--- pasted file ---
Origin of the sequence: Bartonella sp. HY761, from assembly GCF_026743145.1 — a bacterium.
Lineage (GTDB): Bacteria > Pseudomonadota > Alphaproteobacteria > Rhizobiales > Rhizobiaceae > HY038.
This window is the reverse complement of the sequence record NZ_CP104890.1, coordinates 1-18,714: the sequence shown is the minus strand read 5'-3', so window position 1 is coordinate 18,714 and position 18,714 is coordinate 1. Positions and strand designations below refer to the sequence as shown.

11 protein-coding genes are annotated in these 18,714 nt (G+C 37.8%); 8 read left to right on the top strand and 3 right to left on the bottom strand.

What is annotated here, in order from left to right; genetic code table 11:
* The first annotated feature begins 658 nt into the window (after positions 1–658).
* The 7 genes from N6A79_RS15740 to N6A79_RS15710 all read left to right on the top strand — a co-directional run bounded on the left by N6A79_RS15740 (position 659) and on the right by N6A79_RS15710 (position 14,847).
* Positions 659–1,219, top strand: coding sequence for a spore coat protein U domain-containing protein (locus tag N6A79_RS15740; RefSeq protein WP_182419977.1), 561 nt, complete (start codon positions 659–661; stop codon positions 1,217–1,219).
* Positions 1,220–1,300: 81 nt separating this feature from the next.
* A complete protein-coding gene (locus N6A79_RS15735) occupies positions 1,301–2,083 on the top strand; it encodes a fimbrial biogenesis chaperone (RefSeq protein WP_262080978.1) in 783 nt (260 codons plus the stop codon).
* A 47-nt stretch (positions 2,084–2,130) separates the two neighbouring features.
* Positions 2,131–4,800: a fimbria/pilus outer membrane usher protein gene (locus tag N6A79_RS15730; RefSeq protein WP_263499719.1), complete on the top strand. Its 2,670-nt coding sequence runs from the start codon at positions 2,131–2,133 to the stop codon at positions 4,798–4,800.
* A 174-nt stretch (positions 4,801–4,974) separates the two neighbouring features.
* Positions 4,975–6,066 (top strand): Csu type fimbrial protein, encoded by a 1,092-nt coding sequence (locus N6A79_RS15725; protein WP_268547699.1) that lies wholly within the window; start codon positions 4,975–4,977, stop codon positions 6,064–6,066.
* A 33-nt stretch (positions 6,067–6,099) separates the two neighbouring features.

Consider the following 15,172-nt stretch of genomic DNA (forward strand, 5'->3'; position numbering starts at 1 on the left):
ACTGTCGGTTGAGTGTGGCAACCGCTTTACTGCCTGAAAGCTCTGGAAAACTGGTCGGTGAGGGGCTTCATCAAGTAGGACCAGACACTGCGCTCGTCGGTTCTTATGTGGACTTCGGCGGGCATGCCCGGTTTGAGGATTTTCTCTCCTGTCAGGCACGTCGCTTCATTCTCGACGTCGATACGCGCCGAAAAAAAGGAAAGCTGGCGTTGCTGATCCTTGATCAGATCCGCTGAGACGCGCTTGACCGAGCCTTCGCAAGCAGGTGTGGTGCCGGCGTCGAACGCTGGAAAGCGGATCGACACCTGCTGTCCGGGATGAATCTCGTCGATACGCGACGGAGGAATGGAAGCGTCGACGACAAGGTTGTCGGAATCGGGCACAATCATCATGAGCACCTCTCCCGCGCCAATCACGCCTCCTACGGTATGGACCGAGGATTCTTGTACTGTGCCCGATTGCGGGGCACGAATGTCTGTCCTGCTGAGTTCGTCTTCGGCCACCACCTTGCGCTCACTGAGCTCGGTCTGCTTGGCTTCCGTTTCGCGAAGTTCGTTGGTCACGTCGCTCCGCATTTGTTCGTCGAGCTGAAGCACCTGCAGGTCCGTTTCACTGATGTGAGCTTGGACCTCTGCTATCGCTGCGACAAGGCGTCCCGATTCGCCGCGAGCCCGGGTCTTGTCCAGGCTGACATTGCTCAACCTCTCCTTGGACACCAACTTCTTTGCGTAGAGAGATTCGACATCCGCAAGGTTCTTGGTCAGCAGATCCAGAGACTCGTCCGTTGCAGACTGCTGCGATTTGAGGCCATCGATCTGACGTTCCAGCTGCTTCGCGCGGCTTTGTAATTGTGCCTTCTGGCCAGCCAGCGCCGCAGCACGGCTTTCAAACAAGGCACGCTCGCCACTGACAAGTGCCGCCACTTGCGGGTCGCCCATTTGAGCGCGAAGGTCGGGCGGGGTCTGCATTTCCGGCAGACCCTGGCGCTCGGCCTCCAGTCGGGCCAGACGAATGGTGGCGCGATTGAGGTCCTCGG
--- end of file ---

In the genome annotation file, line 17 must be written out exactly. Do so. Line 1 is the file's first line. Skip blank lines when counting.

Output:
ACTGTCGGTTGAGTGTGGCAACCGCTTTACTGCCTGAAAGCTCTGGAAAACTGGTCGGTGAGGGGCTTCATCAAGTAGGACCAGACACTGCGCTCGTCGGTTCTTATGTGGACTTCGGCGGGCATGCCCGGTTTGAGGATTTTCTCTCCTGTCAGGCACGTCGCTTCATTCTCGACGTCGATACGCGCCGAAAAAAAGGAAAGCTGGCGTTGCTGATCCTTGATCAGATCCGCTGAGACGCGCTTGACCGAGCCTTCGCAAGCAGGTGTGGTGCCGGCGTCGAACGCTGGAAAGCGGATCGACACCTGCTGTCCGGGATGAATCTCGTCGATACGCGACGGAGGAATGGAAGCGTCGACGACAAGGTTGTCGGAATCGGGCACAATCATCATGAGCACCTCTCCCGCGCCAATCACGCCTCCTACGGTATGGACCGAGGATTCTTGTACTGTGCCCGATTGCGGGGCACGAATGTCTGTCCTGCTGAGTTCGTCTTCGGCCACCACCTTGCGCTCACTGAGCTCGGTCTGCTTGGCTTCCGTTTCGCGAAGTTCGTTGGTCACGTCGCTCCGCATTTGTTCGTCGAGCTGAAGCACCTGCAGGTCCGTTTCACTGATGTGAGCTTGGACCTCTGCTATCGCTGCGACAAGGCGTCCCGATTCGCCGCGAGCCCGGGTCTTGTCCAGGCTGACATTGCTCAACCTCTCCTTGGACACCAACTTCTTTGCGTAGAGAGATTCGACATCCGCAAGGTTCTTGGTCAGCAGATCCAGAGACTCGTCCGTTGCAGACTGCTGCGATTTGAGGCCATCGATCTGACGTTCCAGCTGCTTCGCGCGGCTTTGTAATTGTGCCTTCTGGCCAGCCAGCGCCGCAGCACGGCTTTCAAACAAGGCACGCTCGCCACTGACAAGTGCCGCCACTTGCGGGTCGCCCATTTGAGCGCGAAGGTCGGGCGGGGTCTGCATTTCCGGCAGACCCTGGCGCTCGGCCTCCAGTCGGGCCAGACGAATGGTGGCGCGATTGAGGTCCTCGG